# 18A: Circular Motion - Centripetal Acceleration

- Page ID
- 3328

There is a tendency to believe that if an object is moving at constant speed then it has no acceleration. This is indeed true in the case of an object moving along a straight line path. On the other hand, a particle moving on a curved path is accelerating whether the speed is changing or not. Velocity has both magnitude and direction. In the case of a particle moving on a curved path, the direction of the velocity is continually changing, and thus the particle has acceleration.

We now turn our attention to the case of an object moving in a circle. We’ll start with the simplest case of circular motion, the case in which the speed of the object is a constant, a case referred to as uniform circular motion. For the moment, let’s have you be the object. Imagine that you are in a car that is traveling counterclockwise, at say 40 mph, as viewed from above, around a fairly small circular track. You are traveling in a circle. Your velocity is not constant. The magnitude of your velocity is not changing (constant speed), but the direction of your velocity is continually changing, you keep turning left! Now if you are continually turning left then you must be continually acquiring some leftward velocity. In fact, your acceleration has to be exactly leftward, at right angles to your velocity because, if your speed is not changing, but your velocity is continually changing, meaning you have some acceleration \(\vec{a}=\dfrac{d\vec{v}}{dt}\), then for every infinitesimal change in clock reading \(dt\), the change in velocity \(d\vec{v}\) that occurs during that infinitesimal time interval must be perpendicular to the velocity itself. (If it wasn’t perpendicular, then the speed would be increasing or decreasing.) So no matter where you are in the circle (around which you are traveling counterclockwise as viewed from above) you have an acceleration directed exactly leftward, perpendicular to the direction of your velocity. Now what is always directly leftward of you if you are traveling counterclockwise around a circle? Precisely! The center of the circle is always directly leftward of you. Your acceleration is thus, always, center directed. We call the center-directed acceleration associated with circular motion centripetal acceleration because the word “centripetal” means “center-directed.” Note that if you are traveling around the circle clockwise as viewed from above, you are continually turning right and your acceleration is directed rightward, straight toward the center of the circle. These considerations apply to any object—an object moving in a circle has centripetal (center-directed) acceleration.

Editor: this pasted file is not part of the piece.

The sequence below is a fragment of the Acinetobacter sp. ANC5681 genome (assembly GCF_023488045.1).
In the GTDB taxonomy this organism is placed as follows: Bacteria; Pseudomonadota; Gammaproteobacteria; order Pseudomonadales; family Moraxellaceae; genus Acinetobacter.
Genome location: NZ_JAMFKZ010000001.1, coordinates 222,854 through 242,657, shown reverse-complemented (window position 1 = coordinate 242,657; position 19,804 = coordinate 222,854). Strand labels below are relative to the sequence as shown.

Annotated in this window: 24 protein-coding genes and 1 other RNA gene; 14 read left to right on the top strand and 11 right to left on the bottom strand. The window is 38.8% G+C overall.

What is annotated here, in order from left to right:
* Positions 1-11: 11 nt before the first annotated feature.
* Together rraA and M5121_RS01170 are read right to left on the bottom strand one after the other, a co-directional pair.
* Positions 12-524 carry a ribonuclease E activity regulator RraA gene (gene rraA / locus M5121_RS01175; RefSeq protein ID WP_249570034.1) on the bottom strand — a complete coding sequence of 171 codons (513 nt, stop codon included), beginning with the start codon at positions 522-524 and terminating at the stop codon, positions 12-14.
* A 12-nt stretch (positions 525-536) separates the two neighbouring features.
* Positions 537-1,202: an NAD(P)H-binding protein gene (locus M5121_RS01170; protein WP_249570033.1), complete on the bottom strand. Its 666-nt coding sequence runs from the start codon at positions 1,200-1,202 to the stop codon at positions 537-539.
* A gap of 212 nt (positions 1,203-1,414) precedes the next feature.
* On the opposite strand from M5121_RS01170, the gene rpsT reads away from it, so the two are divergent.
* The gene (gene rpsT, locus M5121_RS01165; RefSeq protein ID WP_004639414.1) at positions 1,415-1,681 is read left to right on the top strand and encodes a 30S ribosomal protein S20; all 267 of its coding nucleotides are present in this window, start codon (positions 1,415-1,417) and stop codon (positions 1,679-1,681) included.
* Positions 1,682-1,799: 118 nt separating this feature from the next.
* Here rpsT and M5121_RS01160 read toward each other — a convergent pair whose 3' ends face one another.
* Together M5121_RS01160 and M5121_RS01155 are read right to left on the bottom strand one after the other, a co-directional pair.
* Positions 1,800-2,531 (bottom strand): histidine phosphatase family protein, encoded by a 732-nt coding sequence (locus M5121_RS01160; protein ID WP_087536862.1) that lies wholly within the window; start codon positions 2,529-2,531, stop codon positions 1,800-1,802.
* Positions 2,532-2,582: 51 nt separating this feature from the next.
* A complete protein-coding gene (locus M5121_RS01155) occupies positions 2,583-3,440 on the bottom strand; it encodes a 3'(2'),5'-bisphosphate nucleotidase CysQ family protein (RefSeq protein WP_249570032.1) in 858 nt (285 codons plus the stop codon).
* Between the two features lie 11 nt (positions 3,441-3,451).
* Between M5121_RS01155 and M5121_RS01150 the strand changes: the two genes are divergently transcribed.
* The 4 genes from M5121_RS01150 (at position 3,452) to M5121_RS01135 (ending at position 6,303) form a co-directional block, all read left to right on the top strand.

We have a couple of ways of characterizing the motion of a particle that is moving in a circle. First, we characterize it in terms of how far the particle has traveled along the circle. If we need a position variable, we establish a start point on the circle and a positive direction. For instance, for a circle centered on the origin of an x-y plane we can define the point where the circle intersects the positive x axis as the start point, and define the direction in which the particle must move to go counterclockwise around the circle as the positive direction. The name given to this position variable is s. The position s is the total distance, measured along the circle, that the particle has traveled. The speed of the particle is then the rate of change of s, \(\dfrac{ds}{dt}\) and the direction of the velocity is tangent to the circle. The circle itself is defined by its radius. The second method of characterizing the motion of a particle is to describe it in terms of an imaginary line segment extending from the center of a circle to the particle. To use this method, one also needs to define a reference line segment—the positive x axis is the conventional choice for the case of a circle centered on the origin of an x-y coordinate system. Then, as long as you know the radius r of the circle, the angle \(theta\) that the line to the particle makes with the reference line completely specifies the location of the particle.